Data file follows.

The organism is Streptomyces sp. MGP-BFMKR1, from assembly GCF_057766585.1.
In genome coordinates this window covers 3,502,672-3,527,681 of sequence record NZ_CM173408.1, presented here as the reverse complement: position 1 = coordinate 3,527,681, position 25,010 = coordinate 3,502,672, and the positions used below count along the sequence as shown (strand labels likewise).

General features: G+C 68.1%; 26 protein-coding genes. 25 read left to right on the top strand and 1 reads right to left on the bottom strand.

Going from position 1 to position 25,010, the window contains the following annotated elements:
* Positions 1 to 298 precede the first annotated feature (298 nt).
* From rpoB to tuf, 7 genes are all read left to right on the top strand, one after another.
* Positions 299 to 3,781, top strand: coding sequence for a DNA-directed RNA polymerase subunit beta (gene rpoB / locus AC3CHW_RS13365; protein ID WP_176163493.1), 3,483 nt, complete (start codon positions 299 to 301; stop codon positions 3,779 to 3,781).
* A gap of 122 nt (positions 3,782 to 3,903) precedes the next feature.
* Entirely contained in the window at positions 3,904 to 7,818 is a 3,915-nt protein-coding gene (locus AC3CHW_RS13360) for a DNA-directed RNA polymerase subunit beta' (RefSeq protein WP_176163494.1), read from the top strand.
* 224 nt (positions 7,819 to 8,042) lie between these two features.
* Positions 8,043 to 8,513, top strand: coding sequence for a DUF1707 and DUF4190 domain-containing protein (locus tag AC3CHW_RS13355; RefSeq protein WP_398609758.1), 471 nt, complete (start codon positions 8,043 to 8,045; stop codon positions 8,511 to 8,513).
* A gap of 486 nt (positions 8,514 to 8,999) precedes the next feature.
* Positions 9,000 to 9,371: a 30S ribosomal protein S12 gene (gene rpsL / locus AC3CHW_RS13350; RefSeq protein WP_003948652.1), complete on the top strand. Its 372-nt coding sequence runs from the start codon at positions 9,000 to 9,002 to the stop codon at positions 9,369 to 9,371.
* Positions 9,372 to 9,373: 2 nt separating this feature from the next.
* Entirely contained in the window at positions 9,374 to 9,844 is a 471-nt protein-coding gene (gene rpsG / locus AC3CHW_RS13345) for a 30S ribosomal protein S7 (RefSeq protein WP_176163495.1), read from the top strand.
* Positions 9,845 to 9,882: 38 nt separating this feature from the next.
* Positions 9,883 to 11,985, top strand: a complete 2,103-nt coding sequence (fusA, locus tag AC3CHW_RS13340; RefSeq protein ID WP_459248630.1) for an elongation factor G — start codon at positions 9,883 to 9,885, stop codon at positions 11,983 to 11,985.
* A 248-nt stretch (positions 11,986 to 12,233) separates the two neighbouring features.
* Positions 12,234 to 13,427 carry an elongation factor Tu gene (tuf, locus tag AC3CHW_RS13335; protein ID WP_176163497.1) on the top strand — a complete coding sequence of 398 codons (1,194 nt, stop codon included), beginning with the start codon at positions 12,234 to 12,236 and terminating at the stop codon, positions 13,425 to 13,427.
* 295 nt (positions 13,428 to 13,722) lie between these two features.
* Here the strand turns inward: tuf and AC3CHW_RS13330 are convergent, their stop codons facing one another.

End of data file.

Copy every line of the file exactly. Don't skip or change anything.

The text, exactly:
The organism is Streptomyces sp. MGP-BFMKR1, from assembly GCF_057766585.1.
In genome coordinates this window covers 3,502,672-3,527,681 of sequence record NZ_CM173408.1, presented here as the reverse complement: position 1 = coordinate 3,527,681, position 25,010 = coordinate 3,502,672, and the positions used below count along the sequence as shown (strand labels likewise).

General features: G+C 68.1%; 26 protein-coding genes. 25 read left to right on the top strand and 1 reads right to left on the bottom strand.

Going from position 1 to position 25,010, the window contains the following annotated elements:
* Positions 1 to 298 precede the first annotated feature (298 nt).
* From rpoB to tuf, 7 genes are all read left to right on the top strand, one after another.
* Positions 299 to 3,781, top strand: coding sequence for a DNA-directed RNA polymerase subunit beta (gene rpoB / locus AC3CHW_RS13365; protein ID WP_176163493.1), 3,483 nt, complete (start codon positions 299 to 301; stop codon positions 3,779 to 3,781).
* A gap of 122 nt (positions 3,782 to 3,903) precedes the next feature.
* Entirely contained in the window at positions 3,904 to 7,818 is a 3,915-nt protein-coding gene (locus AC3CHW_RS13360) for a DNA-directed RNA polymerase subunit beta' (RefSeq protein WP_176163494.1), read from the top strand.
* 224 nt (positions 7,819 to 8,042) lie between these two features.
* Positions 8,043 to 8,513, top strand: coding sequence for a DUF1707 and DUF4190 domain-containing protein (locus tag AC3CHW_RS13355; RefSeq protein WP_398609758.1), 471 nt, complete (start codon positions 8,043 to 8,045; stop codon positions 8,511 to 8,513).
* A gap of 486 nt (positions 8,514 to 8,999) precedes the next feature.
* Positions 9,000 to 9,371: a 30S ribosomal protein S12 gene (gene rpsL / locus AC3CHW_RS13350; RefSeq protein WP_003948652.1), complete on the top strand. Its 372-nt coding sequence runs from the start codon at positions 9,000 to 9,002 to the stop codon at positions 9,369 to 9,371.
* Positions 9,372 to 9,373: 2 nt separating this feature from the next.
* Entirely contained in the window at positions 9,374 to 9,844 is a 471-nt protein-coding gene (gene rpsG / locus AC3CHW_RS13345) for a 30S ribosomal protein S7 (RefSeq protein WP_176163495.1), read from the top strand.
* Positions 9,845 to 9,882: 38 nt separating this feature from the next.
* Positions 9,883 to 11,985, top strand: a complete 2,103-nt coding sequence (fusA, locus tag AC3CHW_RS13340; RefSeq protein ID WP_459248630.1) for an elongation factor G — start codon at positions 9,883 to 9,885, stop codon at positions 11,983 to 11,985.
* A 248-nt stretch (positions 11,986 to 12,233) separates the two neighbouring features.
* Positions 12,234 to 13,427 carry an elongation factor Tu gene (tuf, locus tag AC3CHW_RS13335; protein ID WP_176163497.1) on the top strand — a complete coding sequence of 398 codons (1,194 nt, stop codon included), beginning with the start codon at positions 12,234 to 12,236 and terminating at the stop codon, positions 13,425 to 13,427.
* 295 nt (positions 13,428 to 13,722) lie between these two features.
* Here the strand turns inward: tuf and AC3CHW_RS13330 are convergent, their stop codons facing one another.